Wednesday, July 2, 2014

Film #19: Airheads (1994)

Plot - Some guys in a band inadvertently take a radio station hostage while trying to get their demo on the air. Carnage ensues. Except not really in any fun sort of way.

Form -  None.

F/X - No.

Acting - An all star cast, featuring Brendan Fraser, Adam Sandler, Chris Farley, Steve Buscemi, the black Ghostbuster, and a bunch of other famous people I can't remember the name of. It's at least fun to see all these '90s guys together, although it's the only real reason they played it on Comedy Central every ten minutes back in the early 2000s. Beavis and Butthead make a guest appearance.

Mise en scene - David Arquette's office has a KMFDM sticker in it. So '90s.

Quotables - Nope.

Cool stuff - Some cool stuff probably happens, but it's largely unmemorable. All the characters are goofy stereotypes, predictable in every way. Also, it's lame that the band's song is just a Reagan Youth cover.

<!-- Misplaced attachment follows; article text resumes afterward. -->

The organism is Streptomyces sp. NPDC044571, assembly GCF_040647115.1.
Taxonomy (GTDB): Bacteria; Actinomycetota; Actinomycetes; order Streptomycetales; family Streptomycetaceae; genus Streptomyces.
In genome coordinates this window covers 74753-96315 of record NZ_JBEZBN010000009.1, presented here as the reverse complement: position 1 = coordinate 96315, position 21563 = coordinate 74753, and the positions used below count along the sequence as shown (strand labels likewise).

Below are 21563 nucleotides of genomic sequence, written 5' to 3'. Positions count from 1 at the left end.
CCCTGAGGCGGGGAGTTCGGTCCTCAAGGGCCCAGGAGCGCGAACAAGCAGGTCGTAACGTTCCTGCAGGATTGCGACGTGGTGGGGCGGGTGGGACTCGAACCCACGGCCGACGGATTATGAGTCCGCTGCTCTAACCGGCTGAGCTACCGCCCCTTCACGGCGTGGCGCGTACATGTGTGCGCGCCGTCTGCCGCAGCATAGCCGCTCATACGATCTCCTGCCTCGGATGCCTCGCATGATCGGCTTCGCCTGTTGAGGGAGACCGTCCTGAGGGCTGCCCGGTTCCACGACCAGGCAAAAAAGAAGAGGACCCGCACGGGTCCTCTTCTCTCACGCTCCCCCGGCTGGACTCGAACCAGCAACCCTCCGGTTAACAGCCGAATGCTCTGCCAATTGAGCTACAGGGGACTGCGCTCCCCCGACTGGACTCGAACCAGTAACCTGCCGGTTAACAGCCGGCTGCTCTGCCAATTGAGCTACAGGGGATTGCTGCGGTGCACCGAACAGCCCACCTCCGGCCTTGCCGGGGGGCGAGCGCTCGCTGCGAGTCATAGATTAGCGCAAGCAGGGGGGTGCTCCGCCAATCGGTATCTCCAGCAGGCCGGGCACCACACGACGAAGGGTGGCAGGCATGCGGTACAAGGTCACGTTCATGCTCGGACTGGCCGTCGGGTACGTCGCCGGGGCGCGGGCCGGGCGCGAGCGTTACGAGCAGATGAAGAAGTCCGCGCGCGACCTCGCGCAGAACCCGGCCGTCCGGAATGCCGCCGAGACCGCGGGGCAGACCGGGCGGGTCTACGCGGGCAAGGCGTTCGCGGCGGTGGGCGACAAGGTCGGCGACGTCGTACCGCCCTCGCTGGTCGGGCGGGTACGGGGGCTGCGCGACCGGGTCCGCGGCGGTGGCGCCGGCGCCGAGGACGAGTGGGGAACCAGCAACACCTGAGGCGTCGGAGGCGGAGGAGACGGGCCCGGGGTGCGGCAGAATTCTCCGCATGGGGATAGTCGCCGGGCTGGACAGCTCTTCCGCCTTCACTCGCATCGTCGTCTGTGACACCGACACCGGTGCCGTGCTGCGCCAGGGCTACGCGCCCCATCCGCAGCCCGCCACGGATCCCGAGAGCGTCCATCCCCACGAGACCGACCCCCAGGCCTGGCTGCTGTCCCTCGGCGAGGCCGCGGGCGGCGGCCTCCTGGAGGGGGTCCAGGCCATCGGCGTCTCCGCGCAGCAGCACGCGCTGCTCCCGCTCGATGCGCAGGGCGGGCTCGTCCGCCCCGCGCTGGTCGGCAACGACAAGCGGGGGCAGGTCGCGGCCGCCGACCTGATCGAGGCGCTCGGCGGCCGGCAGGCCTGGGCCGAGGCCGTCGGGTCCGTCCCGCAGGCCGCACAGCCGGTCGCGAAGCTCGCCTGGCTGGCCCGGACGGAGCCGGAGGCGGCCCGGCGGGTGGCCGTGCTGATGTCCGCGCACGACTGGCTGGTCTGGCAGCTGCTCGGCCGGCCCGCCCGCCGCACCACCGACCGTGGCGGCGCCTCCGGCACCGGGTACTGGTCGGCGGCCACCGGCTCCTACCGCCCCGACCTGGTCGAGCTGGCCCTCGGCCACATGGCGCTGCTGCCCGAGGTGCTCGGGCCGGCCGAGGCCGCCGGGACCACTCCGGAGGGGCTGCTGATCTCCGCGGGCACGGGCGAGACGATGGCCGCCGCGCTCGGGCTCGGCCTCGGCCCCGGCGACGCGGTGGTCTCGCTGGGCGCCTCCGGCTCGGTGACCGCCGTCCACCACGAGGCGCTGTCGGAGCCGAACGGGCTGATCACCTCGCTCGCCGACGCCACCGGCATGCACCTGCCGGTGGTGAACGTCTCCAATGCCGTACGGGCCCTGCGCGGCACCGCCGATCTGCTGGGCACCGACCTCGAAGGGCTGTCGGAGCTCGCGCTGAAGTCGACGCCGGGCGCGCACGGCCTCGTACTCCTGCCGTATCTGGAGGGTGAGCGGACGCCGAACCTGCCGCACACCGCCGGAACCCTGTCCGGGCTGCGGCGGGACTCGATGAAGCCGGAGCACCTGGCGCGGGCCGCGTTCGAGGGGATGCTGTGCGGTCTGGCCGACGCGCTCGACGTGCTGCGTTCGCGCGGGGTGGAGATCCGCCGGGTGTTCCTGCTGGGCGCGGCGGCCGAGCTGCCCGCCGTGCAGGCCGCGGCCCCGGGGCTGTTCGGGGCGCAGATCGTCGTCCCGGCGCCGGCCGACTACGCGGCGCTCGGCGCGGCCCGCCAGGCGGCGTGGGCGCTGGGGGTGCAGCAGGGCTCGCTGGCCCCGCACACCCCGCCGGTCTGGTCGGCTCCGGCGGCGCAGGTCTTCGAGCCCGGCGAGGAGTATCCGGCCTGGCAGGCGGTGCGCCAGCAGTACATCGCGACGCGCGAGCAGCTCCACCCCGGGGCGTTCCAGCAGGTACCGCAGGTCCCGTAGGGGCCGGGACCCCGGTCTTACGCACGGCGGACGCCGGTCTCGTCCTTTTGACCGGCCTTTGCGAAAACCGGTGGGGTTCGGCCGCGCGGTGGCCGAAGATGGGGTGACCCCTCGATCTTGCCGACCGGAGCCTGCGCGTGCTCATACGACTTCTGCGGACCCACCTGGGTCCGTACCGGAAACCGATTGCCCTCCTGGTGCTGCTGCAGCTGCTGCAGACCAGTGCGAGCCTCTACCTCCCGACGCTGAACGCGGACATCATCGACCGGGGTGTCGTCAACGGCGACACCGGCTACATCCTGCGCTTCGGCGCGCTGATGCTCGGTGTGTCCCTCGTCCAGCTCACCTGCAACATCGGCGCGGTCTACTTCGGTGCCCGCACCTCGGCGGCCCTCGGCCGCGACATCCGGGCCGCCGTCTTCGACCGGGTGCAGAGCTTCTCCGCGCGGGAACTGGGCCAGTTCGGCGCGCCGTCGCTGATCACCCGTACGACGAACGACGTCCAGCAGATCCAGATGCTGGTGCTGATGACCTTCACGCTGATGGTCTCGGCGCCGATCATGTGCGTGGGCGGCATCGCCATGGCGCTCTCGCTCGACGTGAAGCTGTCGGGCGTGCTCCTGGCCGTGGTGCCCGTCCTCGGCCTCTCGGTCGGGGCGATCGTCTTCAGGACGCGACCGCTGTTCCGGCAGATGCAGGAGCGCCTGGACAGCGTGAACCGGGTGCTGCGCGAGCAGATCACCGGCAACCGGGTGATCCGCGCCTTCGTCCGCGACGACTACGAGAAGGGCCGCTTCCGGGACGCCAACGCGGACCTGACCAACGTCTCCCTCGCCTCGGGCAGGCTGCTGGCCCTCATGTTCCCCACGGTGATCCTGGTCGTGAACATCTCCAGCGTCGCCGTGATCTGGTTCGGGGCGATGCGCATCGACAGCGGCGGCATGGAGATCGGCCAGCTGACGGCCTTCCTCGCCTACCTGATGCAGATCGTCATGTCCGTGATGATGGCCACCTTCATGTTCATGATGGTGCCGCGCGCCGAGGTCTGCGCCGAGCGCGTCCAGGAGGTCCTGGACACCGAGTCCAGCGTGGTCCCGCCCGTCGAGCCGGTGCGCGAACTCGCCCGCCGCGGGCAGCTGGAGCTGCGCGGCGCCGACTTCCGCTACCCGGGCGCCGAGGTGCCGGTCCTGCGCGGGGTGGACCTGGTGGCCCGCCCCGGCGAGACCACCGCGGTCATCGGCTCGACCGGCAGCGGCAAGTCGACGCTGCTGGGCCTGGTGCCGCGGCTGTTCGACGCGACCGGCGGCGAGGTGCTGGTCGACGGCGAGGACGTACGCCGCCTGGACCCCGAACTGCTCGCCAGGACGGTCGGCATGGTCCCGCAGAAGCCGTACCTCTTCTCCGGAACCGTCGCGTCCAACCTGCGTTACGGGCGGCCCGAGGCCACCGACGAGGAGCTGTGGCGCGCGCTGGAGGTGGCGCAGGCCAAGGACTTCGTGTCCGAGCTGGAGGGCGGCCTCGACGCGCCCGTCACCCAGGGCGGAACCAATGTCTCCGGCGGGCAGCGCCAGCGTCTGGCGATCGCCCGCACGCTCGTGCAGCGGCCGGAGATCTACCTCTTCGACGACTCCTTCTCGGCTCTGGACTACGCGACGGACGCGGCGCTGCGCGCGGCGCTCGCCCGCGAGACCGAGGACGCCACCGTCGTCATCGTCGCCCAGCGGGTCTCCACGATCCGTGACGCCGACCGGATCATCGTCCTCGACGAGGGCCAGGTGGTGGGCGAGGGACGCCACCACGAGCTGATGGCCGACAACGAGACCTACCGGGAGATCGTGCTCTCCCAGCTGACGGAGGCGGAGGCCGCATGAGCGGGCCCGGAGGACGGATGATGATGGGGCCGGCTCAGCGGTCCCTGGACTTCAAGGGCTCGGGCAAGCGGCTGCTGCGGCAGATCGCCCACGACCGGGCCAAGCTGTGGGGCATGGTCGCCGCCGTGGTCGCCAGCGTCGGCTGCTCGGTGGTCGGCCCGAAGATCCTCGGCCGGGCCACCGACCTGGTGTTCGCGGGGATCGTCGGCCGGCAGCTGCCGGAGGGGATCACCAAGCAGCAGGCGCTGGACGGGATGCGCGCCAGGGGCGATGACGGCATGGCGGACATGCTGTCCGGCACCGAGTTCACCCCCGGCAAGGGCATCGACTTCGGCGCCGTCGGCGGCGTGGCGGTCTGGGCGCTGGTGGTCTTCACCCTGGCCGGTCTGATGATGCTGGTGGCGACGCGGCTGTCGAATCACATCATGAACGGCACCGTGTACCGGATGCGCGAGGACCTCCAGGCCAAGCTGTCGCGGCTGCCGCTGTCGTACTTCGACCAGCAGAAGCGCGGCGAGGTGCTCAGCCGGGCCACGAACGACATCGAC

Tuesday, July 1, 2014

Film #18: Demons (1985)

Plot - A bunch of people see a movie and start turning into Demons®. Probably not a real registered trademark.

Form -  The film plays with the film-within-a-film concept to great effect. For about ten minutes, the camera swoops around a theater, showing people watching the film that we're also watching. It's stupid, but trippy. A motorcycle sequence functions as the films climax, featuring tons of jumping demons, quick cuts, and stylish shots. The ending is also genius, the same two shots over and over again until something horribly unexpected, yet totally inconsequential, happens.

F/X - Gore, gore, and gore. Excluding the amazing stunt work throughout and the occasional helicopter busting through ceilings.

Acting - Great to okay. A pimp with a particularly embarrassing dub job is cinema gold, but the relatively high production values and great effects just make you wish they hired some okay American actors.

Mise en scene - All of the props are very utilitarian: if there's a car, a motorcycle, an alley, a sword, a mask, or anything else, it winds up somehow being significant to the story. An interesting touch.